`Anti-Semitism,' Israel and the Left: Who's Really Behind the Crude Equation between Israel and `the Jews'?

By Green, Philip | The Nation, May 5, 2003 | Go to article overview
Save to active project

`Anti-Semitism,' Israel and the Left: Who's Really Behind the Crude Equation between Israel and `the Jews'?


Green, Philip, The Nation


The war on Iraq has unleashed some familiar conspiracy theories in recent months, on both the right and the left. Lyndon LaRouche laid blame for the coming war at the feet of "a nest of Israeli agents inside the US government"; then Pat Buchanan blamed the US invasion of Iraq on a "cabal" of Jewish intellectuals willing to "conscript American blood to make the world safe for Israel." On the other side of the tally, Democratic Representative James Moran declared, "If it were not for the strong support of the Jewish community for this war in Iraq, we would not be doing this," while a Democratic New York City Council member, Robert Jackson, attributed opposition to a local antiwar resolution to Jewish colleagues who saw New York only as their "home away from home" and believed the resolution would "not be in the best interests of the State of Israel." The idea that Jews loyal to Israel over America were driving the United States to war gained enough force to garner mention in the editorial pages of the New York Times and the Washington Post, and finally ended up at the feet of Colin Powell, who, in what was surely a historical first for a Secretary of State on the eve of armed conflict, was asked by a member of Congress to publicly disavow that a "cabal" was behind this war.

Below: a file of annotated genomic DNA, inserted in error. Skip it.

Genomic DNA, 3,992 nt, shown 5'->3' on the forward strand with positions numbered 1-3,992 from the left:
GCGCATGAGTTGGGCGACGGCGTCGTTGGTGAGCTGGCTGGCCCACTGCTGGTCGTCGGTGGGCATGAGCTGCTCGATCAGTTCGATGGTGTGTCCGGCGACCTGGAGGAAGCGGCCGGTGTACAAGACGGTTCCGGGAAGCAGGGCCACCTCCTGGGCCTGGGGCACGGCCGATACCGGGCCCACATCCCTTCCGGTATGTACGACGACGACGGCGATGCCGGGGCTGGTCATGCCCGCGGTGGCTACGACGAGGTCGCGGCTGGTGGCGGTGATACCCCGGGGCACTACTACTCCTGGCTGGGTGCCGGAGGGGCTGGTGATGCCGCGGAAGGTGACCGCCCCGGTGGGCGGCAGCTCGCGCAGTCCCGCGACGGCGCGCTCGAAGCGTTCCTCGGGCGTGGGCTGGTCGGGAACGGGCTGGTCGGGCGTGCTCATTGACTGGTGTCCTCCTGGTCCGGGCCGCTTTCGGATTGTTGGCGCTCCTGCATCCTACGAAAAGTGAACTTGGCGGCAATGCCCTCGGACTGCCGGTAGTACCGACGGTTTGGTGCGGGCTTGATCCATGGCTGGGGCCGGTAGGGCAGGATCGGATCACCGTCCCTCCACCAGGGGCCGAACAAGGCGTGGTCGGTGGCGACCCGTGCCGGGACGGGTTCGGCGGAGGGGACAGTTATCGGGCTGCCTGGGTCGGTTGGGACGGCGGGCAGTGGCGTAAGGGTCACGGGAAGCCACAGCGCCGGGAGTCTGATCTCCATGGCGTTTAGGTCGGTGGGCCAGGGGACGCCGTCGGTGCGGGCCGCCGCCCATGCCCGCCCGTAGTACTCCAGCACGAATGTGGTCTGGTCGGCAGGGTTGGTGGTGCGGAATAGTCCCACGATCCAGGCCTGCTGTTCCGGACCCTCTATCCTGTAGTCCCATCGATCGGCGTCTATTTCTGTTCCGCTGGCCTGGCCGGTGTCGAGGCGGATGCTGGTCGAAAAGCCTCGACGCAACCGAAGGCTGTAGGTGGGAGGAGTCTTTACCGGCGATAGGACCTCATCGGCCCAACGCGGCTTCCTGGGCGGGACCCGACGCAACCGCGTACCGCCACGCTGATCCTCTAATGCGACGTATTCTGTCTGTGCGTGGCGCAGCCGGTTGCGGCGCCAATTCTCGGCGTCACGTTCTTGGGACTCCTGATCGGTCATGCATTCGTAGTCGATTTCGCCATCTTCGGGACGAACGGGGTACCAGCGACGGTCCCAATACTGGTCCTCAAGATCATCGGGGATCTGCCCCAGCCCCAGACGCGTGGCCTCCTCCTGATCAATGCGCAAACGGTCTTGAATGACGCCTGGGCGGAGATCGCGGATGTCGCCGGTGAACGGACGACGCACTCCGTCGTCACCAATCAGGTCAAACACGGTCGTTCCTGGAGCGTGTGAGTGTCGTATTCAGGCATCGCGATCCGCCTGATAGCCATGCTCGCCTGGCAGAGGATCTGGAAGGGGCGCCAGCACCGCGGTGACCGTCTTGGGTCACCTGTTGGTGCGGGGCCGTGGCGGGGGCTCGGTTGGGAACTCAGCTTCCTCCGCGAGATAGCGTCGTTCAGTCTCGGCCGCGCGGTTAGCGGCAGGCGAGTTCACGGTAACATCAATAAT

Somehow, though, despite the broad circulation--and broad denunciation--of this poisonous idea, only the left seems doomed to bear the taint of anti-Semitism. Why should this be so?